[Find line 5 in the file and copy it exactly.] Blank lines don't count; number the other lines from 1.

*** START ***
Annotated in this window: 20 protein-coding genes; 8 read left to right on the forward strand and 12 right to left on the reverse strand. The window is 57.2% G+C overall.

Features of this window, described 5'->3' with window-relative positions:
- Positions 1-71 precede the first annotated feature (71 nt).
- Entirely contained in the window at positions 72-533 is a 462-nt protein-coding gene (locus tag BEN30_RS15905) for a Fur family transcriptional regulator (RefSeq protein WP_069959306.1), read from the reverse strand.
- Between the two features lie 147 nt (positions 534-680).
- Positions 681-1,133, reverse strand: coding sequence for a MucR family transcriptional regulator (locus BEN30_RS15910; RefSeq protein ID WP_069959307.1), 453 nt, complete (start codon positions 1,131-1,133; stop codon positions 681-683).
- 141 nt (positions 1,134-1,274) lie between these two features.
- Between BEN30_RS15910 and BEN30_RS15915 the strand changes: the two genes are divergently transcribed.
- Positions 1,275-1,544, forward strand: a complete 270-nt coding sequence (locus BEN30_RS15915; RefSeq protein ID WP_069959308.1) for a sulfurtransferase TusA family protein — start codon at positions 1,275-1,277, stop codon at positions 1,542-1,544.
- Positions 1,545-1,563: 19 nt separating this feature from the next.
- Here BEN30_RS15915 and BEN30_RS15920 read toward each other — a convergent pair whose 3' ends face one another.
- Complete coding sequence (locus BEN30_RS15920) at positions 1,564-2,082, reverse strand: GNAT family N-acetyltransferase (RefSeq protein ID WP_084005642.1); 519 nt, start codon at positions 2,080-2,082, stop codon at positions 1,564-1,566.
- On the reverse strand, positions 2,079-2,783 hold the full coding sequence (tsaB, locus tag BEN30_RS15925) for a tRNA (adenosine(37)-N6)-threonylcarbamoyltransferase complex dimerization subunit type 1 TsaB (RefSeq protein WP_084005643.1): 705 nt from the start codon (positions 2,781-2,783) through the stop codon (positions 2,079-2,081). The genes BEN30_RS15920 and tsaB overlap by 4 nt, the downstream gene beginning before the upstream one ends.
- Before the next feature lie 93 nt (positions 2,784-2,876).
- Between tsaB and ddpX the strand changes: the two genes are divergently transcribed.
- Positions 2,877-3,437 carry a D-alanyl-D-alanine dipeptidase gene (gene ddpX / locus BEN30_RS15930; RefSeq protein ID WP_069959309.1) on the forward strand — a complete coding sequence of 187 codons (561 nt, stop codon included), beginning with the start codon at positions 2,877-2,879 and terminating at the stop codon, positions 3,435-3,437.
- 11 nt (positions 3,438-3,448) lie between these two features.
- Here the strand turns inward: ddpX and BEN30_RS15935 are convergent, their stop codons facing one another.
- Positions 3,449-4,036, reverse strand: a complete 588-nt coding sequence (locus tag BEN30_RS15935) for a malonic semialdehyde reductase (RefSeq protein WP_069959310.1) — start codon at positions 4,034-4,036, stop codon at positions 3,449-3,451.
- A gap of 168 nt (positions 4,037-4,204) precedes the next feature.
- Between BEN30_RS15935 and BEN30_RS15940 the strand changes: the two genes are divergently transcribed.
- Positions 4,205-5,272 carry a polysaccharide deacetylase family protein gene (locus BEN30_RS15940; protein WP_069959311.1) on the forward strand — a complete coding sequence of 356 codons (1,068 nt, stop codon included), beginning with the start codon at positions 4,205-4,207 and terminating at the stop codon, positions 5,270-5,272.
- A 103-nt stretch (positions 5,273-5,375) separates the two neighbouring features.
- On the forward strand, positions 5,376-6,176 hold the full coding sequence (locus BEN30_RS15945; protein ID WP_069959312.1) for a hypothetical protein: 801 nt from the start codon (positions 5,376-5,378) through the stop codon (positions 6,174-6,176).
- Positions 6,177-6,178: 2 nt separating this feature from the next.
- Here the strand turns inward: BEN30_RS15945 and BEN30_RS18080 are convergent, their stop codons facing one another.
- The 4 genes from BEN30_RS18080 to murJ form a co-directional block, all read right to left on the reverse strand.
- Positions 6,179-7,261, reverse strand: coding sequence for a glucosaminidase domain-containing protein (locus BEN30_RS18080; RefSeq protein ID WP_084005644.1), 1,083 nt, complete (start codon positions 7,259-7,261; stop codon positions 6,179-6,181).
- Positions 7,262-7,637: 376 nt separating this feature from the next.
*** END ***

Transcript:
- Between the two features lie 147 nt (positions 534-680).